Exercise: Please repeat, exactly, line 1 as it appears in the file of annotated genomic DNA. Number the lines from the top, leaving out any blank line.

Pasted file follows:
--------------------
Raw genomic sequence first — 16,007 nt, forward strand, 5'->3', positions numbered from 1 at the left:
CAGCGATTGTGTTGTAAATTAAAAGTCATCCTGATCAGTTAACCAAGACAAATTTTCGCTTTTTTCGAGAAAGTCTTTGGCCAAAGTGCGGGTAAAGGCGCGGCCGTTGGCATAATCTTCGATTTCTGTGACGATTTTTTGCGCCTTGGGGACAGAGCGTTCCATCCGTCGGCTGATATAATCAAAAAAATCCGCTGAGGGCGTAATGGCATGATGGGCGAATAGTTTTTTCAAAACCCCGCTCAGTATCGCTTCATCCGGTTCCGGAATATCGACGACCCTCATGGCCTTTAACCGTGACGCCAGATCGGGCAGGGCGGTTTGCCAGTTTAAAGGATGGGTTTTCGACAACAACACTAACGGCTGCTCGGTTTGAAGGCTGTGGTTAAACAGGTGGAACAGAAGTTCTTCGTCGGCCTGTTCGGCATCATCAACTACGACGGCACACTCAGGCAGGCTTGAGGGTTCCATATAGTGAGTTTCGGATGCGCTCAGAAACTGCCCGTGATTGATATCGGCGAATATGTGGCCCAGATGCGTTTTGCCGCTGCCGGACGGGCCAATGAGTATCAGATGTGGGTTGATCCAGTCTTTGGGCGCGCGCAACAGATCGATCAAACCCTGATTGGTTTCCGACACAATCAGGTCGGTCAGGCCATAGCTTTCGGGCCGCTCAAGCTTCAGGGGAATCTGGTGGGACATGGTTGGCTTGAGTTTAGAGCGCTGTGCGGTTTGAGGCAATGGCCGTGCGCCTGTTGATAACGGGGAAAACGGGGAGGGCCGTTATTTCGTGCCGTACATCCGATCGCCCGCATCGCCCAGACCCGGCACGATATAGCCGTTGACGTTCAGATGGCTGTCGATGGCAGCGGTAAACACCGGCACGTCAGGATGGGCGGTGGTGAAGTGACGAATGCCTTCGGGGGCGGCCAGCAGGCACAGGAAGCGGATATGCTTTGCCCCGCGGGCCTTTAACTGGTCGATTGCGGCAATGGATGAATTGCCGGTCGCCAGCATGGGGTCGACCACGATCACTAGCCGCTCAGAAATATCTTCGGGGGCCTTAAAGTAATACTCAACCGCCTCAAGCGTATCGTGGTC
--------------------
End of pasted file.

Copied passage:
Raw genomic sequence first — 16,007 nt, forward strand, 5'->3', positions numbered from 1 at the left: